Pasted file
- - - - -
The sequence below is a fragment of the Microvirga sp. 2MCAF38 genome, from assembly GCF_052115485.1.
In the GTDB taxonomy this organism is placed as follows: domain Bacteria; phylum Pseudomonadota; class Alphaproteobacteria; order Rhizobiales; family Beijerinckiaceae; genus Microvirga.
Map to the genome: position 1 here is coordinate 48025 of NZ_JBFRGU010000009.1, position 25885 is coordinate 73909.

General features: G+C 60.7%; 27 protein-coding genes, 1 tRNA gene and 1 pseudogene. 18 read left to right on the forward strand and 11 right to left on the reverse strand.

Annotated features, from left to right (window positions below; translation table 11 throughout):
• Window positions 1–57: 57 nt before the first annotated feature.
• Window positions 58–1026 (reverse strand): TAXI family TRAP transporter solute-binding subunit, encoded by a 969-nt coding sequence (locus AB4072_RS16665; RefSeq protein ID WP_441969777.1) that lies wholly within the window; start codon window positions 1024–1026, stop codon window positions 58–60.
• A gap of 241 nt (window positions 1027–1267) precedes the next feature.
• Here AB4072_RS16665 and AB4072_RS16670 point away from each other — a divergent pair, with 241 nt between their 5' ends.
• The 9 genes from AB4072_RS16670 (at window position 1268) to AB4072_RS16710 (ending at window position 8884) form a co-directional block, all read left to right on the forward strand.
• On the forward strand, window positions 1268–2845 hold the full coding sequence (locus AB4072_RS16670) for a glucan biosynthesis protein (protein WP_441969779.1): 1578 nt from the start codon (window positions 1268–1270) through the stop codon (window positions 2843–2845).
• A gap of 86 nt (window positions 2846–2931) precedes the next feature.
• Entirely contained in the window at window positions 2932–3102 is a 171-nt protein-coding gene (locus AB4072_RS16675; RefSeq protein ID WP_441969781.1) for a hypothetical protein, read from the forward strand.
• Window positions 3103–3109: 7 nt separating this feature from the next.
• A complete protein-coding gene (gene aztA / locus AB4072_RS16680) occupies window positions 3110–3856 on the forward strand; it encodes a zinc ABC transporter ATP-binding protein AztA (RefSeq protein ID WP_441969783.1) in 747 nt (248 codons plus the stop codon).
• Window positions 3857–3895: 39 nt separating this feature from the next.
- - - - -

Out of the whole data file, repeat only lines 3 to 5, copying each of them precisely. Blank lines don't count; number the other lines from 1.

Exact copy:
Map to the genome: position 1 here is coordinate 48025 of NZ_JBFRGU010000009.1, position 25885 is coordinate 73909.

General features: G+C 60.7%; 27 protein-coding genes, 1 tRNA gene and 1 pseudogene. 18 read left to right on the forward strand and 11 right to left on the reverse strand.

Annotated features, from left to right (window positions below; translation table 11 throughout):